Vascular shear stress and activation of inflammatory genes

Curr Atheroscler Rep. 2006 May;8(3):240-4. doi: 10.1007/s11883-006-0079-8.


Atherosclerotic lesions form preferentially at distinct sites in the arterial tree, especially at or near branch points, bifurcations, and curvatures where there is disturbed or oscillatory blood flow. In contrast, straight regions of the vasculature exhibit uniform laminar shear stress, which is atheroprotective. The ability of laminar flow to exert an anti-inflammatory effect on the endothelial cell lining of the blood vessel is revealed by preventing monocyte adhesion, proliferation, and apoptosis. Changes in endothelial cell gene expression in response to laminar shear stress reflect these changes in cell physiology with the demonstration that physiologic flow inhibits the expression of inflammatory genes. Thus, shear stress is critically important in regulating vascular physiology and pathobiology of the vessel wall via the modulation of endothelial cell gene expression.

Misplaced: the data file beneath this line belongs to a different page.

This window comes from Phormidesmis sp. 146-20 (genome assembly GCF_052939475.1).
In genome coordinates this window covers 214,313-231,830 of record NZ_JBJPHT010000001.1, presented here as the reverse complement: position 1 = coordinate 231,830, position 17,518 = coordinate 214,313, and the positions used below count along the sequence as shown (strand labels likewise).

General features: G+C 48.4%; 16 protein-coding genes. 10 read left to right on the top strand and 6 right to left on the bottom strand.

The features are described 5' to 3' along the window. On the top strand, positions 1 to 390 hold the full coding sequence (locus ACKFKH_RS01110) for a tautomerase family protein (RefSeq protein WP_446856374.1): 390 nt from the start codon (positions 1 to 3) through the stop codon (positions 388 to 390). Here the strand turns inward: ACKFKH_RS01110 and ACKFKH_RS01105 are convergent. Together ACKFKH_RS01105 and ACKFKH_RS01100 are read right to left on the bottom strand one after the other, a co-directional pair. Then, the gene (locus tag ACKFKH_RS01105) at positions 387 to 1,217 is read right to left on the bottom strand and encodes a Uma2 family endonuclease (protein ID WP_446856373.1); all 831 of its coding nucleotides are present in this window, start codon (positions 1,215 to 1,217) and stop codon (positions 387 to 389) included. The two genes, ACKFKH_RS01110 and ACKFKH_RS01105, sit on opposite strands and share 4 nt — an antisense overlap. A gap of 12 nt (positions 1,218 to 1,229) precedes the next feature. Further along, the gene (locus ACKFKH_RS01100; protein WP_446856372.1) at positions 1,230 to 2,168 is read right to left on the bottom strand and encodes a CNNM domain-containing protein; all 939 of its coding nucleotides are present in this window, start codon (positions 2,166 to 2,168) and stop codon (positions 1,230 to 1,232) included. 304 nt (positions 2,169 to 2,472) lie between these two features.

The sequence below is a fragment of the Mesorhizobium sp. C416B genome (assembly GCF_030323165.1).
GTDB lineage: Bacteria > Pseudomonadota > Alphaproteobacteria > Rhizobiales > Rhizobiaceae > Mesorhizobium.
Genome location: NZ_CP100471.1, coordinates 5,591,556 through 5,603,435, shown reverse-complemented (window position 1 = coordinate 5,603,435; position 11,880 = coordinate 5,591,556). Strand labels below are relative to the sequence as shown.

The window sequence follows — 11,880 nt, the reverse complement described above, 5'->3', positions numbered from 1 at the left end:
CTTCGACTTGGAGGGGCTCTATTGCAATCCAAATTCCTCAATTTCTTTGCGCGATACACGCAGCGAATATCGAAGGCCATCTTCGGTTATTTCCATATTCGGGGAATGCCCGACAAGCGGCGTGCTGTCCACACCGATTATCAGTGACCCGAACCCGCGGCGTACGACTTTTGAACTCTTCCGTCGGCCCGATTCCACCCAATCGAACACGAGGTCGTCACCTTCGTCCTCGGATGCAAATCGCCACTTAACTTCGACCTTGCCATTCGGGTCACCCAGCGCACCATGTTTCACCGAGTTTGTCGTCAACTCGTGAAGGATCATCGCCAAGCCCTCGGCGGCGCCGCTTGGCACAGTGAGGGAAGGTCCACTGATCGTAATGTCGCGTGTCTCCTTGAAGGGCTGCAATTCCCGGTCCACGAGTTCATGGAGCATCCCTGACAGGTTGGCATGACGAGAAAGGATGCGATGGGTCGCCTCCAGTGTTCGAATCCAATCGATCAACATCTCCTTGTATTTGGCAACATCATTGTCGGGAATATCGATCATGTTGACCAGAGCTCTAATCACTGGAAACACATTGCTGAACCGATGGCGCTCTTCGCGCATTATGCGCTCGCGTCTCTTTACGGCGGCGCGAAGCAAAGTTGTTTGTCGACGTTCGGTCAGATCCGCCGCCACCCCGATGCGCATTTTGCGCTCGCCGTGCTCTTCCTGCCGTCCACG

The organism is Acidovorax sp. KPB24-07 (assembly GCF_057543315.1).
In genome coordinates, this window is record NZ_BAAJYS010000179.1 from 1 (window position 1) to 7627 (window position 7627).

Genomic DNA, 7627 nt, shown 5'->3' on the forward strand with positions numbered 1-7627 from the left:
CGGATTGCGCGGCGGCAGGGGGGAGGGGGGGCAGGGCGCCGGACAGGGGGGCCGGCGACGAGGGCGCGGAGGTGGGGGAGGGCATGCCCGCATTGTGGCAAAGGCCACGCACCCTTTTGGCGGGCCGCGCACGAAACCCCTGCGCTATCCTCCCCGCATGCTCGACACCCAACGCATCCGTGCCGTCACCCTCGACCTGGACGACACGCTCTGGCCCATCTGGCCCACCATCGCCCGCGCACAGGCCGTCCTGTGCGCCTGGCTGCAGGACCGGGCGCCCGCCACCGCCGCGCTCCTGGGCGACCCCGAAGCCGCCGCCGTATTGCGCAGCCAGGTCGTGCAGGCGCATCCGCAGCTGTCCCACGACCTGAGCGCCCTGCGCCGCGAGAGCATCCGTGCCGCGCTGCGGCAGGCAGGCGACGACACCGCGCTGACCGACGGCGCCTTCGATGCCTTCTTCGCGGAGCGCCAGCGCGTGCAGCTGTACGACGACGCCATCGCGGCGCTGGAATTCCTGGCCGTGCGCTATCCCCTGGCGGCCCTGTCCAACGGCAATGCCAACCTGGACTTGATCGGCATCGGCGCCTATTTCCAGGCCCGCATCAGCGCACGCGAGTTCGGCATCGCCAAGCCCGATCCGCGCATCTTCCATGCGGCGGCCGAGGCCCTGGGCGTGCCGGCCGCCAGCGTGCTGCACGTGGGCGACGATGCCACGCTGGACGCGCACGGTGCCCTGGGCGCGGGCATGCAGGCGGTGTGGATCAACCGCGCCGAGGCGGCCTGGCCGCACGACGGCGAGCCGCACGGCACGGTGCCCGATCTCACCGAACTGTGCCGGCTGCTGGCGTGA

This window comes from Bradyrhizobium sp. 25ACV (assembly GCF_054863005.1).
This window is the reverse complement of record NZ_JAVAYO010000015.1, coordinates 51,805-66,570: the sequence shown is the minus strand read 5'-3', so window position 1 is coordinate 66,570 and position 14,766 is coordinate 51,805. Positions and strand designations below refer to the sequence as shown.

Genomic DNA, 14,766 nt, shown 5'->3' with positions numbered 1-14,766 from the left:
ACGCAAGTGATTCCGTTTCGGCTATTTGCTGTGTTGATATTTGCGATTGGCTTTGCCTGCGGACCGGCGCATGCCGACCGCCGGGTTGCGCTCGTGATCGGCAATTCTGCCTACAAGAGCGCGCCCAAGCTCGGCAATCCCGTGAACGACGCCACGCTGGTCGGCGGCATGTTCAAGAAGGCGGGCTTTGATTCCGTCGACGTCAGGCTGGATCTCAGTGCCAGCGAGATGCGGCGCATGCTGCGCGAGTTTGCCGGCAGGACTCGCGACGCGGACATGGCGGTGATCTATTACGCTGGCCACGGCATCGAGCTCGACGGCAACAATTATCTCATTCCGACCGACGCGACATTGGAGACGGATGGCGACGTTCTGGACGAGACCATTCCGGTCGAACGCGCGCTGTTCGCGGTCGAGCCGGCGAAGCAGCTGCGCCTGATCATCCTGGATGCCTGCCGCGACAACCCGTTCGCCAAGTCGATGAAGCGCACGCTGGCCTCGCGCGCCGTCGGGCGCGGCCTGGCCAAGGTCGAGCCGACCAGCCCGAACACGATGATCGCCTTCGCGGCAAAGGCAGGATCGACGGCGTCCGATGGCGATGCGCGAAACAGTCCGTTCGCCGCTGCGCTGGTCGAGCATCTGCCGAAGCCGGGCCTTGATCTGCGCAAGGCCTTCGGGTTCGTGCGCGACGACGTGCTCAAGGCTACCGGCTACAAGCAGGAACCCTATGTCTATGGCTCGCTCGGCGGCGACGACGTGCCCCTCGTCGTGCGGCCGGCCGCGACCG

Publication types

  • Review

MeSH terms

  • Animals
  • Anti-Inflammatory Agents / pharmacology
  • Apoptosis
  • Atherosclerosis / metabolism*
  • Atherosclerosis / pathology
  • Cell Adhesion
  • Cell Proliferation
  • Gene Expression Regulation*
  • Humans
  • Inflammation / genetics*
  • Inflammation / pathology*
  • Monocytes / metabolism
  • Oscillometry


  • Anti-Inflammatory Agents